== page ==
Marjorie Solomon, Ph.D.
Marvin "Buzz" Oates and Family Endowed Chair in Lifespan Development in Autism,
Professor, UC Davis MIND Institute, Department of Psychiatry and Behavioral Sciences, UC Davis School of Medicine
UC Davis MIND Institute
2825 50th Street, Room 2278
Sacramento, CA 95817
Dr. Marjorie Solomon is an Associate Professor in the Department of Psychiatry and Behavioral Sciences, the MIND Institute, and the Imaging Research Center. She holds a BA from Harvard College, and a PhD in Psychology from UC Berkeley. She also is a licensed clinician with a broad background in clinical assessment and psychosocial intervention for higher functioning individuals with autism spectrum disorders (ASD). In 2007, she received a K08 Career Development Award to use cognitive neuroscience methods including fMRI to study higher cognition. From 2012-2012, Solomon served as an appointee of HHS Secretary Kathleen Sebelius to the InterAgency Autism Coordinating Committee (IACC).
Solomon’s current research examines cognitive development in individuals with ASD through the lifespan using neuropsychology and cognitive neuroscience methods including functional magnetic resonance imaging (fMRI). She currently is funded by NIMH to examine intellectual and cognitive functioning in middle childhood (ages 8-12); to isolate behavioral and neurobiological predictors of developmental trajectories of intellectual functioning between early and middle childhood; and to test two mechanistic models of the effects of early intensive behavioral intervention on middle childhood outcomes related to academic, social, and adaptive functioning by conducting a follow-up study of a large, well-characterized, and relatively recent longitudinal cohort of children with ASD and typical development who were first assessed in early childhood (ages 2-3) as part of the MIND Institute Autism Phenome Project (APP). She also recently received funding from NIMH to initiate a longitudinal cohort sequential study of the development of cognitive control, memory, mental health, family factors, and adaptive functioning, and life outcomes in a cohort of adolescents and young adults ages 12-27 at the end of the year.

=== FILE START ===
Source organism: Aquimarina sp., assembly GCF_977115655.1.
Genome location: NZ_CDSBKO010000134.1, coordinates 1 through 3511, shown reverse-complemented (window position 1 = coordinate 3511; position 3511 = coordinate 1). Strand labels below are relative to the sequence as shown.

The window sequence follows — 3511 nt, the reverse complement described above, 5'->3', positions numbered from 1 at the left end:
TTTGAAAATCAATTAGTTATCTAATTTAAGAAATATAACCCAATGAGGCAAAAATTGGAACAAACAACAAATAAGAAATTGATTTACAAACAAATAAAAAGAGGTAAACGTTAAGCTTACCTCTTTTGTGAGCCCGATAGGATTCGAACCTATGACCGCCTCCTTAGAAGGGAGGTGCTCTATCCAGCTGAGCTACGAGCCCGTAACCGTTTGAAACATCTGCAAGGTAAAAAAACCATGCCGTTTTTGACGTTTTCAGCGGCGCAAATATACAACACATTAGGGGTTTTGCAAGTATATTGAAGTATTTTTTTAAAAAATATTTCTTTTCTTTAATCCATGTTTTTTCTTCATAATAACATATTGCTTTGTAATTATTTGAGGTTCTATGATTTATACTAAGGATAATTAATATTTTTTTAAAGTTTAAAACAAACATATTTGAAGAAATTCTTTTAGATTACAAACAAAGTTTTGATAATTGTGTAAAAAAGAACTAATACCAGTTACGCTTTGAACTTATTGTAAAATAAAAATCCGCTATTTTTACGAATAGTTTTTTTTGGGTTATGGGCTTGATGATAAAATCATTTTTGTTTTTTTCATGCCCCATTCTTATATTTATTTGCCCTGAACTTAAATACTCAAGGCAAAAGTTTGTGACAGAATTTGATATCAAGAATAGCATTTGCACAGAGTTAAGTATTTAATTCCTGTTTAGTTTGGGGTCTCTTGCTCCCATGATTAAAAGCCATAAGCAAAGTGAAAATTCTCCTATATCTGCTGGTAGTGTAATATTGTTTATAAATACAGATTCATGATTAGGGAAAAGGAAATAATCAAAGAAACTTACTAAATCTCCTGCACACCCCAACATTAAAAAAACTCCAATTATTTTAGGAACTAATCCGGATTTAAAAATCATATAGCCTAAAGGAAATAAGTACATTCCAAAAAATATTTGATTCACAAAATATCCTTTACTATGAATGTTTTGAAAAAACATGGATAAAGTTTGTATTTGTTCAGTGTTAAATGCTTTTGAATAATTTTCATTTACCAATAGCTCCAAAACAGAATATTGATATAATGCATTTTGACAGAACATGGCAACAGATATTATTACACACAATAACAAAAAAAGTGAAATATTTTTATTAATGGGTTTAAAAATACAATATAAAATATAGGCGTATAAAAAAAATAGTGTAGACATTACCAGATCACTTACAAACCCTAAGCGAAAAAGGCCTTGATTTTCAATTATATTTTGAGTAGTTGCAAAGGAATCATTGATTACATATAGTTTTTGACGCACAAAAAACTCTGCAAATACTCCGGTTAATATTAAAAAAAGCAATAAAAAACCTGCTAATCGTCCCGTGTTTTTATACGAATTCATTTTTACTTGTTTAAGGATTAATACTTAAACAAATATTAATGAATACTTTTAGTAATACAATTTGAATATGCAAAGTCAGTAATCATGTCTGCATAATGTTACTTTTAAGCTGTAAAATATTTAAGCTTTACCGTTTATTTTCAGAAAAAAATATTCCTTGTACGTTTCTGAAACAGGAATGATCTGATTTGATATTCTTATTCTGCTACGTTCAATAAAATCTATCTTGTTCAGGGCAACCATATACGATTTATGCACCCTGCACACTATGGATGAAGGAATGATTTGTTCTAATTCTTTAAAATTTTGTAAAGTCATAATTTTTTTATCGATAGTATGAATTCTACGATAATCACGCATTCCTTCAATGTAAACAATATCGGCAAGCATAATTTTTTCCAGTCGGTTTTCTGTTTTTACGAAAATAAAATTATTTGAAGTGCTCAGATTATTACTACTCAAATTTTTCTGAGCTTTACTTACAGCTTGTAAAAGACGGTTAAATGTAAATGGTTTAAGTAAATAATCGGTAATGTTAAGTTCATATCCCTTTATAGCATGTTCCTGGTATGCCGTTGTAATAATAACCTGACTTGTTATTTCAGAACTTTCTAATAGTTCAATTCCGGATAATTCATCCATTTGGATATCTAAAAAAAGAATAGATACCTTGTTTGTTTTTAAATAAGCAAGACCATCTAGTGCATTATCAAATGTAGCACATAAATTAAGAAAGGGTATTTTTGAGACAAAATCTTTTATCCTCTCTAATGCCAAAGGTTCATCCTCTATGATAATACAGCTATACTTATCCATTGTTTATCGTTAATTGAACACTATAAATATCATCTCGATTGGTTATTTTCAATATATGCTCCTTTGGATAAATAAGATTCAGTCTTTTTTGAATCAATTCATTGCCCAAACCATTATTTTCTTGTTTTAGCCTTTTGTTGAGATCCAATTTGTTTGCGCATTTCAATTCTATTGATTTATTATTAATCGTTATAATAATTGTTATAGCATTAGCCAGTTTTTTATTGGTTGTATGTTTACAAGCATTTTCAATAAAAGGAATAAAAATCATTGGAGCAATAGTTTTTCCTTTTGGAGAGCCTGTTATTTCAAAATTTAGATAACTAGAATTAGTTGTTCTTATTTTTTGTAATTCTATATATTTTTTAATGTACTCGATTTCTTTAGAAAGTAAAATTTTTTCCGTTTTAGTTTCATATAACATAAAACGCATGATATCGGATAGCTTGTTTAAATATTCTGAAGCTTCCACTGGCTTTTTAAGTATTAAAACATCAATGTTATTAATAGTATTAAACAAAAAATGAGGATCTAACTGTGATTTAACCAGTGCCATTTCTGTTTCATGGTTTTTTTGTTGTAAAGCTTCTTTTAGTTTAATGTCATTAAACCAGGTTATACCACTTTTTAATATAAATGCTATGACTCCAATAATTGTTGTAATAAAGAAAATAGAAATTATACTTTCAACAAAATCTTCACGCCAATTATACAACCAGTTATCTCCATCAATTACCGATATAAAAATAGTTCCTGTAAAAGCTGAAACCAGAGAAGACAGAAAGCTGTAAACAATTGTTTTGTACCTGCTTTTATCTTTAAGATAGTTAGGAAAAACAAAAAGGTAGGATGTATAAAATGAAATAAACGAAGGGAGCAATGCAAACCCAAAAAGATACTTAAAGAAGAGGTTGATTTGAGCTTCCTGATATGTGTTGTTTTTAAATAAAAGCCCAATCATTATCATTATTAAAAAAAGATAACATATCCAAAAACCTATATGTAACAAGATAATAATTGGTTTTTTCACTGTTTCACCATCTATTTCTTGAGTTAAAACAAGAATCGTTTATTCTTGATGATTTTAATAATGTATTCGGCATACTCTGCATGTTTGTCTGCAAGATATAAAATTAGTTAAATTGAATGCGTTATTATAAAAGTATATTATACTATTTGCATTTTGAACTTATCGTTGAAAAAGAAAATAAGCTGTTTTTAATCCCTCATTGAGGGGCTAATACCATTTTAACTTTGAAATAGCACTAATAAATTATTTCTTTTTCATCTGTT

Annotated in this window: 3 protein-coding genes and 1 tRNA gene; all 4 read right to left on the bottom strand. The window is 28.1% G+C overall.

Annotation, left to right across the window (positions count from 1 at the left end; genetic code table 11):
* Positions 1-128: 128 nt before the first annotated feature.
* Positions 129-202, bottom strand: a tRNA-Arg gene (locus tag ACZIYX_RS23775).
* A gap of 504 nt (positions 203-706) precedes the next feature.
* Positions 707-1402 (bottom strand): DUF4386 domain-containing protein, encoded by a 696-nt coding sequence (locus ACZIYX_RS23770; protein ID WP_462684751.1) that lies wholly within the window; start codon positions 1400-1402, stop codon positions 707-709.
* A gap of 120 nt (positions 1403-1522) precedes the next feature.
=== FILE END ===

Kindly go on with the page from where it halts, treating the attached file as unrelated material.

Solomon’s ultimate goal is to apply what she learns through her neuroscience investigations to the development of interventions – the area where she began her career at the MIND, and one she continues to develop as the Director of the MIND social skills training group program. She is fortunate to have received philanthropic funding for this program from Joyce and Jim Teel for the Thomas P. Raley Foundation. An Endowed Chair from the Oates Family Foundation and funding from the UC Davis Behavioral Health Center of Excellence has permitted her to further develop intervention programs for adults with ASD.
B.A., Latin American Studies, Harvard University, 1981
M.B.A., Business Administration, Stanford University, 1985
Ph.D., Social and Personality Psychology, University of California, Berkeley, 1999